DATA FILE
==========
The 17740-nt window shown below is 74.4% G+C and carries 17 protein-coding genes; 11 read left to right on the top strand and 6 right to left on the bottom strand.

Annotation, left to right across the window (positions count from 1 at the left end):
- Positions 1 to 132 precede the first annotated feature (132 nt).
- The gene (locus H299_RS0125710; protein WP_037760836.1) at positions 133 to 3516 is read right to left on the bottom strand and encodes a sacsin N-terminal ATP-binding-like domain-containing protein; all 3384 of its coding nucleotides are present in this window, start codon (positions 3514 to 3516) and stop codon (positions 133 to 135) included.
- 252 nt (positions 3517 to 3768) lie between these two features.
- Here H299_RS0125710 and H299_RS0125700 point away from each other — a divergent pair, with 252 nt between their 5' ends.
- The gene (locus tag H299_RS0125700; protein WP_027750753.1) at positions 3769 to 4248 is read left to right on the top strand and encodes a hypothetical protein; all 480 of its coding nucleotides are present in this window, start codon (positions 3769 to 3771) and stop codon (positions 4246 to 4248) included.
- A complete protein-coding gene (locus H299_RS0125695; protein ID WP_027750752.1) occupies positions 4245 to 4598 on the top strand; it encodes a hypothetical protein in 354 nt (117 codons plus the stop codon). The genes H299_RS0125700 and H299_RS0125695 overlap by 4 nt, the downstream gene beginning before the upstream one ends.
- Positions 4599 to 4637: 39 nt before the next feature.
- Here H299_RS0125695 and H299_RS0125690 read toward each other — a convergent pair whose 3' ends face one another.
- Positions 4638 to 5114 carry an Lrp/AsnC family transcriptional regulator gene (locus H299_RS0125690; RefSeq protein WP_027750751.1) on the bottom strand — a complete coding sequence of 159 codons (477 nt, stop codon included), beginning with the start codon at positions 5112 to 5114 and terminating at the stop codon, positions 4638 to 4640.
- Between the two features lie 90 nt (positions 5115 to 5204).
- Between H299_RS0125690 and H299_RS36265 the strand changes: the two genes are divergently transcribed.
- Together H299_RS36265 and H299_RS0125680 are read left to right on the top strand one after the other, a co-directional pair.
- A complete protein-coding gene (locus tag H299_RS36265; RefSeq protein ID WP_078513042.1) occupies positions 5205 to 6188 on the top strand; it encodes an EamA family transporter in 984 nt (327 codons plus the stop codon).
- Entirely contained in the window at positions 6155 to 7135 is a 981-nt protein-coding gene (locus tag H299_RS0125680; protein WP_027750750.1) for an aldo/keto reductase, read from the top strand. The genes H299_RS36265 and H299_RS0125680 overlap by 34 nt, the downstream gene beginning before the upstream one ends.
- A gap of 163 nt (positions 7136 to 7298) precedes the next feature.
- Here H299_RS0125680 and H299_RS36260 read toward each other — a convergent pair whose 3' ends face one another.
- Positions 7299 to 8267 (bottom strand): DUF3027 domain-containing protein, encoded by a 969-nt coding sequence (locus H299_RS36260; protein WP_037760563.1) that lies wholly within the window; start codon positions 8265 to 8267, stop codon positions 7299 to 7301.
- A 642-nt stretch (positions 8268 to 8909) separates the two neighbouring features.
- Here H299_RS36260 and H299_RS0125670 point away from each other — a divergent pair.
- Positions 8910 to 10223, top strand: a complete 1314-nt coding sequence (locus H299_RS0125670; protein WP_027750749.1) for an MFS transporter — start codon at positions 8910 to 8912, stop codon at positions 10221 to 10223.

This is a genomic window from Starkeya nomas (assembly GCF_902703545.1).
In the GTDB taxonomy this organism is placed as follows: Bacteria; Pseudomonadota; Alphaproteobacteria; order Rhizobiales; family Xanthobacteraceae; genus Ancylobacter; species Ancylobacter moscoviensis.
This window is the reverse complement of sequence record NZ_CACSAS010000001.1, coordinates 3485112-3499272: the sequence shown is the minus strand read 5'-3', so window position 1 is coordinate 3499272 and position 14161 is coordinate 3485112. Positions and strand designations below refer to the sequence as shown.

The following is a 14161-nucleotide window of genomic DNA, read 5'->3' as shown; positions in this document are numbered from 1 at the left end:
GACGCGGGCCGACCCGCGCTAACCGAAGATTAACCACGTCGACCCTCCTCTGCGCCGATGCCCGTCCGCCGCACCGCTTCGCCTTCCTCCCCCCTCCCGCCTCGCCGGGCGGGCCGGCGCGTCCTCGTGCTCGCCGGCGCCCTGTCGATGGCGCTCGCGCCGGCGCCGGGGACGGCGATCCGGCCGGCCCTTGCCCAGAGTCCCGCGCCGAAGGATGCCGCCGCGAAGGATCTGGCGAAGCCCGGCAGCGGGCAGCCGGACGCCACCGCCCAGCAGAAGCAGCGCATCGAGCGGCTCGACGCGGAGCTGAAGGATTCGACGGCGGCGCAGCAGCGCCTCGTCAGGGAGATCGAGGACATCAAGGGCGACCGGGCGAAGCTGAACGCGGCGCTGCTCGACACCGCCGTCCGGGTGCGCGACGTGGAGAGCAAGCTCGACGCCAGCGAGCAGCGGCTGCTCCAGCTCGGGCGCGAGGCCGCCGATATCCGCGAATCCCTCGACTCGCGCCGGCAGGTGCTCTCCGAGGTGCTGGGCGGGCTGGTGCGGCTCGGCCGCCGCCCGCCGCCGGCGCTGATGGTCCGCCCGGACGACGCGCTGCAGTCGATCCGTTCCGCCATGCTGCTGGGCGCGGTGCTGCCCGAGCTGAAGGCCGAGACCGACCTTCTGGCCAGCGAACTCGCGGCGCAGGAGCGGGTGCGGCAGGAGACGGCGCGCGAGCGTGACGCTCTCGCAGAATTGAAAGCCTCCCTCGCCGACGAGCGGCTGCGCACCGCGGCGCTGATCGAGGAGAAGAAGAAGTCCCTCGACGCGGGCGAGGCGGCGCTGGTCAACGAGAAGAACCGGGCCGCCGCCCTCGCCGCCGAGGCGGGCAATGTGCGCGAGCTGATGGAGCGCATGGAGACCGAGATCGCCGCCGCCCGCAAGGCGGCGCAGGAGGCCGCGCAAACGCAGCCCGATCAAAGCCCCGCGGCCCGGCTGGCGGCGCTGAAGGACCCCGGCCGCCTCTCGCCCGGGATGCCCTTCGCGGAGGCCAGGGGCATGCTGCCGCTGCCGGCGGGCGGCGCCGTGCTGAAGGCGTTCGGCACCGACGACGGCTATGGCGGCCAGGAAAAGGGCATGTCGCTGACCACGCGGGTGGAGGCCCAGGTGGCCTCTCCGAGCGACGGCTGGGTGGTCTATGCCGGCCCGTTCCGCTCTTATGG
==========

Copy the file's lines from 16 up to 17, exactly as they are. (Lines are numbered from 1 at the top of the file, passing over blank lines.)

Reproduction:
- Entirely contained in the window at positions 6155 to 7135 is a 981-nt protein-coding gene (locus tag H299_RS0125680; protein WP_027750750.1) for an aldo/keto reductase, read from the top strand. The genes H299_RS36265 and H299_RS0125680 overlap by 34 nt, the downstream gene beginning before the upstream one ends.
- A gap of 163 nt (positions 7136 to 7298) precedes the next feature.